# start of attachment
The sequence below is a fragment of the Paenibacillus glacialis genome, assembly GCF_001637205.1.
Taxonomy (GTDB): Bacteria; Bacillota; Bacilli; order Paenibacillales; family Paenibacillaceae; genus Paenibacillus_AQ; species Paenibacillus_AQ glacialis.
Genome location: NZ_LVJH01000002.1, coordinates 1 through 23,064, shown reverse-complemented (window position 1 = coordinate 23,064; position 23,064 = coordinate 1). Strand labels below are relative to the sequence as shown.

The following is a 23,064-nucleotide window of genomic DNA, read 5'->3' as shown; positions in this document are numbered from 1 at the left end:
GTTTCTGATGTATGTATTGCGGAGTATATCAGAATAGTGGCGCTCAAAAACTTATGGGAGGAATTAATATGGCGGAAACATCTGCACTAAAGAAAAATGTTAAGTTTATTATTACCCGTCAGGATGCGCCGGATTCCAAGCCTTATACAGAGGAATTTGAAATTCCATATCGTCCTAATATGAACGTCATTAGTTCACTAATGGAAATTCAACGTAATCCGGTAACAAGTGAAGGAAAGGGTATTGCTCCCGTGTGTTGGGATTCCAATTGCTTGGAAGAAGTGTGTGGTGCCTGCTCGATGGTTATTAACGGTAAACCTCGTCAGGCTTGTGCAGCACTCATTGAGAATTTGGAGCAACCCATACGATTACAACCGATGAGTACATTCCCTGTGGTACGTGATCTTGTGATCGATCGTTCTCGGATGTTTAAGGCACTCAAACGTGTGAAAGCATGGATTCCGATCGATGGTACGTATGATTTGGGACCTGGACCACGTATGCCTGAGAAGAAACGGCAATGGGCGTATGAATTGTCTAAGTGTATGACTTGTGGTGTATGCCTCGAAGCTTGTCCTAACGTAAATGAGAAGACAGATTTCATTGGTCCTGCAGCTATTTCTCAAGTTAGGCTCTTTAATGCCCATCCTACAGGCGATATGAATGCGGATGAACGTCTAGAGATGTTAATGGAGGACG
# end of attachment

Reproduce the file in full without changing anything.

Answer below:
The sequence below is a fragment of the Paenibacillus glacialis genome, assembly GCF_001637205.1.
Taxonomy (GTDB): Bacteria; Bacillota; Bacilli; order Paenibacillales; family Paenibacillaceae; genus Paenibacillus_AQ; species Paenibacillus_AQ glacialis.
Genome location: NZ_LVJH01000002.1, coordinates 1 through 23,064, shown reverse-complemented (window position 1 = coordinate 23,064; position 23,064 = coordinate 1). Strand labels below are relative to the sequence as shown.

The following is a 23,064-nucleotide window of genomic DNA, read 5'->3' as shown; positions in this document are numbered from 1 at the left end:
GTTTCTGATGTATGTATTGCGGAGTATATCAGAATAGTGGCGCTCAAAAACTTATGGGAGGAATTAATATGGCGGAAACATCTGCACTAAAGAAAAATGTTAAGTTTATTATTACCCGTCAGGATGCGCCGGATTCCAAGCCTTATACAGAGGAATTTGAAATTCCATATCGTCCTAATATGAACGTCATTAGTTCACTAATGGAAATTCAACGTAATCCGGTAACAAGTGAAGGAAAGGGTATTGCTCCCGTGTGTTGGGATTCCAATTGCTTGGAAGAAGTGTGTGGTGCCTGCTCGATGGTTATTAACGGTAAACCTCGTCAGGCTTGTGCAGCACTCATTGAGAATTTGGAGCAACCCATACGATTACAACCGATGAGTACATTCCCTGTGGTACGTGATCTTGTGATCGATCGTTCTCGGATGTTTAAGGCACTCAAACGTGTGAAAGCATGGATTCCGATCGATGGTACGTATGATTTGGGACCTGGACCACGTATGCCTGAGAAGAAACGGCAATGGGCGTATGAATTGTCTAAGTGTATGACTTGTGGTGTATGCCTCGAAGCTTGTCCTAACGTAAATGAGAAGACAGATTTCATTGGTCCTGCAGCTATTTCTCAAGTTAGGCTCTTTAATGCCCATCCTACAGGCGATATGAATGCGGATGAACGTCTAGAGATGTTAATGGAGGACG